226 UNCLE TOM'S CABIN; OH
u Then how will you be talked to ? I '11 talk to order, — any way you '11 mention, — only to give satisfaction."
A gay laugh from the court rang through the silken curtains of the veranda. St. Clare stepped out, and lifting up the curtain, laughed too.
"What is it? " said Miss Ophelia, coming to the railing.
There sat Tom, on a little mossy seat in the court, every one of his button-holes stuck full of cape-jessamines, and Eva, gayly laughing, was hanging a wreath of roses round his neck; and then she sat down on his knee, like a chip-sparrow, still laughing.
" Oh, Tom, you look so funny! "
Tom had a sober, benevolent smile, and seemed, in his quiet way, to be enjoying the fun quite as much as his little mistress. He lifted his eyes, when he saw his master, with a half-deprecating, apologetic air.
" How can you let her ? " said Miss Ophelia.
" Why not ? " said St. Clare.
" Why, I don't know, it seems so dreadful! "
u You would think no harm in a child's caressing a large dog, even if he was black; but a creature that can think, and reason, and feel, and is immortal, you shudder at; confess it, cousin. I know the feeling among some of you Northerners well enough. Not that there is a particle of virtue in our not having it; but custom with us does what Christianity ought to do, — obliterates the feeling of personal prejudice. I have often noticed, in my travels North, how much stronger this was with you than with us. You loathe them as you would a snake or a toad, yet you are indignant at their wrongs. You would not have them abused; but you don't want to have anything to do with them yourselves. You would send them to Africa, out of your sight and smell, and then send a missionary or two to do up all the self-denial of elevating them compendiously. Is n't that it ? "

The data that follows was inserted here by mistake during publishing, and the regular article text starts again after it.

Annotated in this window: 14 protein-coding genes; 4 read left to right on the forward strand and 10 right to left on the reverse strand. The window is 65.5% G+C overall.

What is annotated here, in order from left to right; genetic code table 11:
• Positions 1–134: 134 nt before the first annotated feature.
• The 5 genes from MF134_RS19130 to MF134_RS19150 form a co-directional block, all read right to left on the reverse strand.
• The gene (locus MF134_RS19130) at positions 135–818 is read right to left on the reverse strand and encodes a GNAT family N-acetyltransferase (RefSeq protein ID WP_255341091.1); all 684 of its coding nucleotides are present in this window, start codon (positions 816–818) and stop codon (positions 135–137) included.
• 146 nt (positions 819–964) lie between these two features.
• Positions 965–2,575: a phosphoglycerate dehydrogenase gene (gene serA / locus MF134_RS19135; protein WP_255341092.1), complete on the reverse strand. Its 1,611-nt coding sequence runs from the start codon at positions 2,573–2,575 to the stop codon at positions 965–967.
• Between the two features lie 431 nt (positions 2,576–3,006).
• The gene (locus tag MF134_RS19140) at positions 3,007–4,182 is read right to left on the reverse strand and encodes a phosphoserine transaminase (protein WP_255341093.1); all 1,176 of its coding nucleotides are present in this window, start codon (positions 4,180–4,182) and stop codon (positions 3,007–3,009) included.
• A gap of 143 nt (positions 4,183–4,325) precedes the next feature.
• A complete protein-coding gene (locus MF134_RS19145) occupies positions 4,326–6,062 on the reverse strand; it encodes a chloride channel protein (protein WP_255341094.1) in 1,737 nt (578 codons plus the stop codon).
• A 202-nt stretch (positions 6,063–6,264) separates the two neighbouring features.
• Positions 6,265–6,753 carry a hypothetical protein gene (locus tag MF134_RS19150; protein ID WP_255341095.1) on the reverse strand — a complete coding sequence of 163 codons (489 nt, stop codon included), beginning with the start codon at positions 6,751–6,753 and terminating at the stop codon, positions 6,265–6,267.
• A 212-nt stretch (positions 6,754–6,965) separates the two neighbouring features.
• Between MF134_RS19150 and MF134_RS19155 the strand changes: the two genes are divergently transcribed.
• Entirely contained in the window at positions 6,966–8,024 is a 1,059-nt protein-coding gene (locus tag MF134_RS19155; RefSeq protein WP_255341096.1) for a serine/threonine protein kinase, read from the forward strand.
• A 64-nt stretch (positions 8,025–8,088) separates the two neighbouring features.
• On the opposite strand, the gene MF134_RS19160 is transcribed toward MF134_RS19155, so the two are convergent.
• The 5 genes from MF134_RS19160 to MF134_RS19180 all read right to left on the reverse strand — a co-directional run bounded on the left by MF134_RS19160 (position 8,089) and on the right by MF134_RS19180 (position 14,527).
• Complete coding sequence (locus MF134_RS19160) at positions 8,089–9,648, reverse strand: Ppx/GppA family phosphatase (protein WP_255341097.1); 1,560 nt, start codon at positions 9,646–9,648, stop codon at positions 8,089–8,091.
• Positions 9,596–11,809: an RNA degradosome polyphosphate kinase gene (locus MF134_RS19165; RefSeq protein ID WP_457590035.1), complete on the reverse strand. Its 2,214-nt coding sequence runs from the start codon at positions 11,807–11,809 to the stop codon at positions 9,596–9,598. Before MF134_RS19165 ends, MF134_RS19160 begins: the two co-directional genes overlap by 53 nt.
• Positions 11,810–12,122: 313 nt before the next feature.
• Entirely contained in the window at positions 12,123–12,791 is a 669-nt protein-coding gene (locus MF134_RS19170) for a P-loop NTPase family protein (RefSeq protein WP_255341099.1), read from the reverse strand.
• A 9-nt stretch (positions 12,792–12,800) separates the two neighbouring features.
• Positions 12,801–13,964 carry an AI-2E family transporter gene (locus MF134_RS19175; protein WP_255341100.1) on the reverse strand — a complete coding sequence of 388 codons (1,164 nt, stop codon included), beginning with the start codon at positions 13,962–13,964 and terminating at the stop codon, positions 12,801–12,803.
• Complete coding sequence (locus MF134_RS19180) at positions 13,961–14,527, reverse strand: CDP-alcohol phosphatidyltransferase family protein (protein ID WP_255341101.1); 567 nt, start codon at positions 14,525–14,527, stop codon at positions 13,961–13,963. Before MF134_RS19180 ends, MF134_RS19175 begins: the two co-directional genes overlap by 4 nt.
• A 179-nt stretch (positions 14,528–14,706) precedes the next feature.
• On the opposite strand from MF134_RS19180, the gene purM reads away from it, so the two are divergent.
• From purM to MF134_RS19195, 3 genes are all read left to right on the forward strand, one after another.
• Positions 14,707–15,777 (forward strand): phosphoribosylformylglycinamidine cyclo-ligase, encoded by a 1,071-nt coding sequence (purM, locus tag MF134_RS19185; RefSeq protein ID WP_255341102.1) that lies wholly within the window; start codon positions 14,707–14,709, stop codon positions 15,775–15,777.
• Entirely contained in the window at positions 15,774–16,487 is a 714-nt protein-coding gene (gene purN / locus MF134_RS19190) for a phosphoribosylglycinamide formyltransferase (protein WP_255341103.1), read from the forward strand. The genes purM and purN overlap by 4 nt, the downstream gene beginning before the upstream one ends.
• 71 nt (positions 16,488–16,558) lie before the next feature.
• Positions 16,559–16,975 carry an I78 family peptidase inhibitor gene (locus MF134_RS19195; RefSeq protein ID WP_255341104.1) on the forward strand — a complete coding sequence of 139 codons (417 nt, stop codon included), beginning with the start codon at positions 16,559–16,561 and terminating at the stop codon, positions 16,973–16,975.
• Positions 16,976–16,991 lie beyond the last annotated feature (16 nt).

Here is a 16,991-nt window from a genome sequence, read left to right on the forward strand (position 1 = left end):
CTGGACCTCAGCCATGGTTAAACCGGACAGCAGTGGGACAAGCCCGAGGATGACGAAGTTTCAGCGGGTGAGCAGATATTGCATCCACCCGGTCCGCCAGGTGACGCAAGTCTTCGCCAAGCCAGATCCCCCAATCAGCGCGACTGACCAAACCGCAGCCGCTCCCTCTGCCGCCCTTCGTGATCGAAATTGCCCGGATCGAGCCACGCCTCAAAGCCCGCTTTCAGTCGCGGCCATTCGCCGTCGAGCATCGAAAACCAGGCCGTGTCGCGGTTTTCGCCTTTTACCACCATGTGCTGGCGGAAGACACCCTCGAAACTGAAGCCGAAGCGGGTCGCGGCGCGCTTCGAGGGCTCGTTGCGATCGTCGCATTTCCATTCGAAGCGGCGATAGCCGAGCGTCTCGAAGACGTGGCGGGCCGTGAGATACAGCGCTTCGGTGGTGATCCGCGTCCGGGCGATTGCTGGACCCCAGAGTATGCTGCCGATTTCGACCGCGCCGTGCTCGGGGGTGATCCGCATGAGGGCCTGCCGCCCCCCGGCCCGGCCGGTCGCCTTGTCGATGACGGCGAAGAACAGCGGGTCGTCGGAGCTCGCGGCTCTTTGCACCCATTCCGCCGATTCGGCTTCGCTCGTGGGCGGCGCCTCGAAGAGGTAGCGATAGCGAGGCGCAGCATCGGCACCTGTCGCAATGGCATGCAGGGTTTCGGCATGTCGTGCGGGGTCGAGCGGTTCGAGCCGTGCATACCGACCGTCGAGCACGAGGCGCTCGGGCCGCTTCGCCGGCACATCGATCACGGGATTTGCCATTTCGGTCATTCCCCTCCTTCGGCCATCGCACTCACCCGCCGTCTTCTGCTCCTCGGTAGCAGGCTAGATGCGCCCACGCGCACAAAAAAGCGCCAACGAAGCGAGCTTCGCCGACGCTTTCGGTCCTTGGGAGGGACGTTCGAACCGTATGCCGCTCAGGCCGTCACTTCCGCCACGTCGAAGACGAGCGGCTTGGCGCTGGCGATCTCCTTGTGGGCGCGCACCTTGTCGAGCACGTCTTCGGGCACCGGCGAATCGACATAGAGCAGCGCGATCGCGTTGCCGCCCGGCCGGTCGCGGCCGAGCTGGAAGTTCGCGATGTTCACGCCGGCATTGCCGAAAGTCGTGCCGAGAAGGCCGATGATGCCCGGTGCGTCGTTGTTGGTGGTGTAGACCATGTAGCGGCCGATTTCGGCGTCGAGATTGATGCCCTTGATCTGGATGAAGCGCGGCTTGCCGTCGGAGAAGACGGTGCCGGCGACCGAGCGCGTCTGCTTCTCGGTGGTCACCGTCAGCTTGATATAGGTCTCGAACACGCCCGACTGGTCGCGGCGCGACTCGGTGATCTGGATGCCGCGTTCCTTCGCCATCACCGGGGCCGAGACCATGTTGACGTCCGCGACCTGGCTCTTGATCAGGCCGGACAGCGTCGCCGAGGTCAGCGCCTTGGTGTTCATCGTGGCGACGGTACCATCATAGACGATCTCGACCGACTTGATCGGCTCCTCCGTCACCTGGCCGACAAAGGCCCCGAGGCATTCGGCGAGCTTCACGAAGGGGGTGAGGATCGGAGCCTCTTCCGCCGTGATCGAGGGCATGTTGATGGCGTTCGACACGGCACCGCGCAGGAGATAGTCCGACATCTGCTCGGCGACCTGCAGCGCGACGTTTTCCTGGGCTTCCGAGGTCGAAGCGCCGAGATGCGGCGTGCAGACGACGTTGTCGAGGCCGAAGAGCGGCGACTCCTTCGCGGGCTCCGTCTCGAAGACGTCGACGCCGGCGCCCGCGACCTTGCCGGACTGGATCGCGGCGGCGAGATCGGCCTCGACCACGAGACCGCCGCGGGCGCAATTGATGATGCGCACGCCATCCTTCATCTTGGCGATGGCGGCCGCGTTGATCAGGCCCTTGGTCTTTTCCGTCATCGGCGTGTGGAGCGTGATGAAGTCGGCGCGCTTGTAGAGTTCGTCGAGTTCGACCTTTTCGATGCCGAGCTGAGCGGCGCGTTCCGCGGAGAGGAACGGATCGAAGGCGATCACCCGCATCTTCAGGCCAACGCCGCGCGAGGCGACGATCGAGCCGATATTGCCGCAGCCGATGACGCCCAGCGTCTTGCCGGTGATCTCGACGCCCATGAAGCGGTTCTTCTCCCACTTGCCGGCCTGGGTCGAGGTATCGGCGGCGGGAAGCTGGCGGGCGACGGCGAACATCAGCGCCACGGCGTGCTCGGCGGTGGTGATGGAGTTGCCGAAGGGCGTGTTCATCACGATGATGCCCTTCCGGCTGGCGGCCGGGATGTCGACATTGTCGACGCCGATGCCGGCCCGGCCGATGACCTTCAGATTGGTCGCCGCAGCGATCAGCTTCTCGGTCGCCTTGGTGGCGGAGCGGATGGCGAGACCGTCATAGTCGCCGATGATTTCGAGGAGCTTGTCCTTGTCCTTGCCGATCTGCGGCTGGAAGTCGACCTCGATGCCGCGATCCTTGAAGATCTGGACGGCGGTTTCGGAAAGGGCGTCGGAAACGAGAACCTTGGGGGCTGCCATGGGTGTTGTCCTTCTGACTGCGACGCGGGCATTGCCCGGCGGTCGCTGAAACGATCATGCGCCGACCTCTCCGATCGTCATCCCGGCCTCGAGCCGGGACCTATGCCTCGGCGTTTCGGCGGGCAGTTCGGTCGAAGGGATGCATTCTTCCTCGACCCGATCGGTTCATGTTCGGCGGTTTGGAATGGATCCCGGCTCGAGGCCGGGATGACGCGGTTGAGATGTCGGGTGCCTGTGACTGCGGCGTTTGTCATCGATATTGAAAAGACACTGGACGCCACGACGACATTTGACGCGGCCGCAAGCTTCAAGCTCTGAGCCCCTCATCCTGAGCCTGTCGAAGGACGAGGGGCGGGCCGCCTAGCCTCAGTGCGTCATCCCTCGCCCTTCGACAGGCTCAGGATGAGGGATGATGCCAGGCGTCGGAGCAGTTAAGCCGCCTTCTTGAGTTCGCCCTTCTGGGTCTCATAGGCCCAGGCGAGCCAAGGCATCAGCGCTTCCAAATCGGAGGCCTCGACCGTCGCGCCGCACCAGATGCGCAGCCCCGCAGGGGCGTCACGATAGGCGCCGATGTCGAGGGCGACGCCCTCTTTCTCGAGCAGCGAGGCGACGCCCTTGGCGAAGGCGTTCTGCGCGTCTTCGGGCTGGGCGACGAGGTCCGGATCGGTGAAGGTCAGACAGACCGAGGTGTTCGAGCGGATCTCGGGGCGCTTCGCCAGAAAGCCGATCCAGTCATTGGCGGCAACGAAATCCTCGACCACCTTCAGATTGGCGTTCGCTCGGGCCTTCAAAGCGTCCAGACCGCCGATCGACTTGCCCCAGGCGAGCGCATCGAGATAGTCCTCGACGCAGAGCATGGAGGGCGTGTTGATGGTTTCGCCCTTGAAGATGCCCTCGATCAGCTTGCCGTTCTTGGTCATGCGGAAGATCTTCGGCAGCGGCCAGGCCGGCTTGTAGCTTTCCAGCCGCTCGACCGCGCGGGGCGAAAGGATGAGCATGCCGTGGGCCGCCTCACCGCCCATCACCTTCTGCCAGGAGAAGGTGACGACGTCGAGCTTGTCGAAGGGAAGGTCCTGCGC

" Well, cousin," said Miss Ophelia, thoughtfully, " there may be some truth in this."